Mathilde Huron recently used [fingers] on [keyboard] to unlock [article on Technobabylon]. She now has access to the rest of her life. The game was so refreshingly good that we decided to contact James Dearden (creator of Technocrat Games and Technobabylon) to ask him questions about cyborgs, getting super high on virtual reality, and dining on human flesh.
The Existential Gamer: Technology is complex, overwhelming, and now irrevocably embedded into our daily lives. What is the role of science fiction in this increasingly-hard-to-grasp era?
James Dearden: At its most basic, even in its beginnings, the role of science fiction has been, consciously or otherwise, to provide society with a reflection of itself. By altering an element of the status quo or introducing something new, science fiction allows us to speculate about how people will respond to future societal and technological developments. In many cases, especially with the classics like Philip K. Dick, it serves as a warning that we run the risk of losing or diluting our humanity. Personally, I’m more of an optimist—I like the idea of showing what is possible to humanity by focusing on our potential. I don’t think change is something we ought to fear, since we’re always changing.
TEG: Is handing over the administration of major urban center to an artificial intelligence an innovation or a form of “giving up” on humanity’s part?
JD: In a sense, any kind of technological innovation is “giving up” in some field, though it’s usually a hardship that we leave behind. The washing machine’s invention meant that we could give up spending three hours a day banging clothes against a washboard, for example. There’s arguably a difference when it comes to handing over power to an AI, though—it’s something that’s never been tried before on such a scale. I believe our main concern would stem from our fear of the unknown, but if the AI were allowed to simply carry out its work in the background as society continued to operate normally, people probably wouldn’t even notice the change. On the other hand, as human communities have grown, we’ve always handed control to a specialised organisation: the government, elected or otherwise. Historically, their responsibility has been to run our cities and nations, and they have done so with varying degrees of success. Giving control to a competent AI would, in my opinion, be an improvement on this—it would not be susceptible to the same flaws so many human rulers often are.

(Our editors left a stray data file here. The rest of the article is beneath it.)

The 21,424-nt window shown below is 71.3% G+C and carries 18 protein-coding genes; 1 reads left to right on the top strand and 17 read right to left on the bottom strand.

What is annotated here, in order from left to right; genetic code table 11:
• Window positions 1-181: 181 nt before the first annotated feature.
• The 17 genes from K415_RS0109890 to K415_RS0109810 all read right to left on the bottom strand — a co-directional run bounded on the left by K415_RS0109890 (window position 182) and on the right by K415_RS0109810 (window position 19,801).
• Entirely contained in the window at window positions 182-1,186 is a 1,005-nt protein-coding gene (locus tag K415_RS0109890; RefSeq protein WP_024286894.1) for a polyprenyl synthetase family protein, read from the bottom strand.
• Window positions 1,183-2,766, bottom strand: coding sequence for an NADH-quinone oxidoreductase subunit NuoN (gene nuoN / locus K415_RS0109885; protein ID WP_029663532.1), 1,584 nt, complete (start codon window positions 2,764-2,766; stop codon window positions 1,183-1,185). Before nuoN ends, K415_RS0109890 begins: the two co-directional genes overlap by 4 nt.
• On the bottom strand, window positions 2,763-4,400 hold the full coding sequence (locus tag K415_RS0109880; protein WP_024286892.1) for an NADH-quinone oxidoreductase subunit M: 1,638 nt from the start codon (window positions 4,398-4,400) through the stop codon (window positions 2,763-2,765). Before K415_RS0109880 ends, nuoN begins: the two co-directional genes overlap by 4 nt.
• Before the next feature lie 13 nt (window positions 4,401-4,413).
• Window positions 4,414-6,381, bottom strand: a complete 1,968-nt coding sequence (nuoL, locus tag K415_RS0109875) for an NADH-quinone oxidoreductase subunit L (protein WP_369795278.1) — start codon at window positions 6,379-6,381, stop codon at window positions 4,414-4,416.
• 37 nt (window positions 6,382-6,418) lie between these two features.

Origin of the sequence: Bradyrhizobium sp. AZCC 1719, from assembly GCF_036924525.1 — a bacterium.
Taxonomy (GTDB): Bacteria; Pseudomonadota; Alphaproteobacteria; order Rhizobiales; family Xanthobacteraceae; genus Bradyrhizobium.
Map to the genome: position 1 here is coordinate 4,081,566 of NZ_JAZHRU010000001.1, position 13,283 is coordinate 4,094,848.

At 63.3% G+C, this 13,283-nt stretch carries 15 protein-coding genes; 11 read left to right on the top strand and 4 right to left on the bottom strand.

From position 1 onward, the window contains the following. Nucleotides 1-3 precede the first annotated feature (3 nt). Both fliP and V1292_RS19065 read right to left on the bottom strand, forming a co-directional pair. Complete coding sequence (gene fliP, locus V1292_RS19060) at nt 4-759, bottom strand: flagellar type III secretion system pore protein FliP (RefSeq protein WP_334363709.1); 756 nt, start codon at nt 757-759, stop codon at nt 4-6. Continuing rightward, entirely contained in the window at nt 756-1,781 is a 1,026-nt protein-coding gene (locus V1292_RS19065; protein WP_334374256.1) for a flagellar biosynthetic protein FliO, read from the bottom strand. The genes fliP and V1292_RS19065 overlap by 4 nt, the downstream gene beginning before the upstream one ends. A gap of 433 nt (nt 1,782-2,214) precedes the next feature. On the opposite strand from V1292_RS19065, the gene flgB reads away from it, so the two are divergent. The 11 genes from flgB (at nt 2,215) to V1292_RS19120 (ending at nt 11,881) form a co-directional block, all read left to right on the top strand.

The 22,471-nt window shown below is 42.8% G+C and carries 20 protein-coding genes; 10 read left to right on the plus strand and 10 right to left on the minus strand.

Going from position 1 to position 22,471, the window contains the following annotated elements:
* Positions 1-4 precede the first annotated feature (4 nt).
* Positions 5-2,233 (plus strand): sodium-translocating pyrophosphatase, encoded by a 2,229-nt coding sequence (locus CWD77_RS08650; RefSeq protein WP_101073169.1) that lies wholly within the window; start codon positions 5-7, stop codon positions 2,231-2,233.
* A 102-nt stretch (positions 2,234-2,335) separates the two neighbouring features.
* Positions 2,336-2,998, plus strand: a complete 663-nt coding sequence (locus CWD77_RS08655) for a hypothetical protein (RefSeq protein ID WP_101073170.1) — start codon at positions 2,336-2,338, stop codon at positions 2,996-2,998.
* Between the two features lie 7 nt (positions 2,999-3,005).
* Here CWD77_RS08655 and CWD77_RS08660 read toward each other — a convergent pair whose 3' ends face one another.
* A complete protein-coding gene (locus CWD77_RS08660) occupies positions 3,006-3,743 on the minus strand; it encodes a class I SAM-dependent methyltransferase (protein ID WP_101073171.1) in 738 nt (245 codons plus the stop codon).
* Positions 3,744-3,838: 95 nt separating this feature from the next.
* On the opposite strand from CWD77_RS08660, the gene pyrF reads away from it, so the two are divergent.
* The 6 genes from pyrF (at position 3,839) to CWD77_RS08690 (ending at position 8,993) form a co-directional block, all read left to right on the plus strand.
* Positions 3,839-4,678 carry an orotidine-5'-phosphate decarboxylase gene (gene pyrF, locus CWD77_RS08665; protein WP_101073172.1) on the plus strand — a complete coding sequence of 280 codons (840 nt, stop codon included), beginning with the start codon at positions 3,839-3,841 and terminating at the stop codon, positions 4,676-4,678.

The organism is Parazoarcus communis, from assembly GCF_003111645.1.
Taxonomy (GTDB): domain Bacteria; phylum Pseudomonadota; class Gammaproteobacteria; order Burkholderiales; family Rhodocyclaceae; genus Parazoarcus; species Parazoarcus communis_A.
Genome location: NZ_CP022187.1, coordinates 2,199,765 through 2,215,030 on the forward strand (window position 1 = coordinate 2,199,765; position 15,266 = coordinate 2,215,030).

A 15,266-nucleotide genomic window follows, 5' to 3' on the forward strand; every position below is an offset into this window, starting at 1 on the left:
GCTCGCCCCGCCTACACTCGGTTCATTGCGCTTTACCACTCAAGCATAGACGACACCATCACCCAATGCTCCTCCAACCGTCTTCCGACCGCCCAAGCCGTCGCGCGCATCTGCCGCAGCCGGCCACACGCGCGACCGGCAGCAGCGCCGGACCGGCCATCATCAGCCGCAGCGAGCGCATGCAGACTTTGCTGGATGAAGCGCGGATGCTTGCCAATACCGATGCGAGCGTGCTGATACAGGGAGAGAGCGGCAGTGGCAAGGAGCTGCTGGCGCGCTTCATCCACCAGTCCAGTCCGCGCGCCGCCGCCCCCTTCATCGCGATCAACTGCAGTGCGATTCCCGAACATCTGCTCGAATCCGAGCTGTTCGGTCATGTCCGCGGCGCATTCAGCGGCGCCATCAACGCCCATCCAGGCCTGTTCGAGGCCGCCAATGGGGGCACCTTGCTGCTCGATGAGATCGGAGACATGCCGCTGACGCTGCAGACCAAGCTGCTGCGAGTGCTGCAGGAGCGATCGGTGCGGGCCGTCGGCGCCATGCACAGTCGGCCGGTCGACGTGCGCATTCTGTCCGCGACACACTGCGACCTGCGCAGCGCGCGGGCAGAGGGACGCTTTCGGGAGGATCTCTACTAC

TEG: Merriam-Webster defines a “cyborg” as “a person whose body contains mechanical or electrical devices and whose abilities are greater than the abilities of normal human.” Smartphones have essentially become an integral part of the human body, and they effectively augment our cognitive abilities and capacity to navigate the world (among other things). Are we now cyborgs?
JD: I think that we’re getting to the stage where people would be a lot more comfortable with the idea of truly becoming cyborgs when that technology becomes available. This is thanks to the ubiquity of the electronic tools you’ve mentioned. I don’t think we’ve quite crossed that threshold yet. Until these technologies interact seamlessly with our own bodies, we can’t really be “cyborgs”. Right now, we have a degree of separation: we all require the conscious usage of our external manipulation organs (i.e. hands) to make the technologies work. Otherwise, I think arguments could be made that we’ve been cyborgs since tools and spectacles came into being.